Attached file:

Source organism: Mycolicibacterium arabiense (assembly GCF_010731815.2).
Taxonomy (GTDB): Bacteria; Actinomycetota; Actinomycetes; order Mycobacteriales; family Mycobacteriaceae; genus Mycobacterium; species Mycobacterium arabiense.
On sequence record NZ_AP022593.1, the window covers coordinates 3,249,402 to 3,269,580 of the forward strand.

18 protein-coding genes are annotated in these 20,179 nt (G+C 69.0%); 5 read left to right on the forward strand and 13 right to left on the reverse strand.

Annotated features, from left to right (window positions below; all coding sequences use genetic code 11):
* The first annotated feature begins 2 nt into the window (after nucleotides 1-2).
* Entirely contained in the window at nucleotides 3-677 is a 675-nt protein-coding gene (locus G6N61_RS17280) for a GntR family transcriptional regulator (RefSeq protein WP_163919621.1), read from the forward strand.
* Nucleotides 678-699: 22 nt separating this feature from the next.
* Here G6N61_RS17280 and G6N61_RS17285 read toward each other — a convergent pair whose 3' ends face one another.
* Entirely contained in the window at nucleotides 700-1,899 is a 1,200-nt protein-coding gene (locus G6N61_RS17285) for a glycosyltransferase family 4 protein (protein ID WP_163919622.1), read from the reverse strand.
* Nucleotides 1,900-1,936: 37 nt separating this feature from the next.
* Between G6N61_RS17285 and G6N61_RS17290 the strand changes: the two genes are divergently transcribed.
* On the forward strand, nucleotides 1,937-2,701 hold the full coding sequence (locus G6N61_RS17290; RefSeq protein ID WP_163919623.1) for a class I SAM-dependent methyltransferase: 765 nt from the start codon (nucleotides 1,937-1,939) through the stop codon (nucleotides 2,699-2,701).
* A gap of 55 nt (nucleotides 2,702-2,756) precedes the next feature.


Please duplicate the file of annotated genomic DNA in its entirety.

Source organism: Mycolicibacterium arabiense (assembly GCF_010731815.2).
Taxonomy (GTDB): Bacteria; Actinomycetota; Actinomycetes; order Mycobacteriales; family Mycobacteriaceae; genus Mycobacterium; species Mycobacterium arabiense.
On sequence record NZ_AP022593.1, the window covers coordinates 3,249,402 to 3,269,580 of the forward strand.

18 protein-coding genes are annotated in these 20,179 nt (G+C 69.0%); 5 read left to right on the forward strand and 13 right to left on the reverse strand.

Annotated features, from left to right (window positions below; all coding sequences use genetic code 11):
* The first annotated feature begins 2 nt into the window (after nucleotides 1-2).
* Entirely contained in the window at nucleotides 3-677 is a 675-nt protein-coding gene (locus G6N61_RS17280) for a GntR family transcriptional regulator (RefSeq protein WP_163919621.1), read from the forward strand.
* Nucleotides 678-699: 22 nt separating this feature from the next.
* Here G6N61_RS17280 and G6N61_RS17285 read toward each other — a convergent pair whose 3' ends face one another.
* Entirely contained in the window at nucleotides 700-1,899 is a 1,200-nt protein-coding gene (locus G6N61_RS17285) for a glycosyltransferase family 4 protein (protein ID WP_163919622.1), read from the reverse strand.
* Nucleotides 1,900-1,936: 37 nt separating this feature from the next.
* Between G6N61_RS17285 and G6N61_RS17290 the strand changes: the two genes are divergently transcribed.
* On the forward strand, nucleotides 1,937-2,701 hold the full coding sequence (locus G6N61_RS17290; RefSeq protein ID WP_163919623.1) for a class I SAM-dependent methyltransferase: 765 nt from the start codon (nucleotides 1,937-1,939) through the stop codon (nucleotides 2,699-2,701).
* A gap of 55 nt (nucleotides 2,702-2,756) precedes the next feature.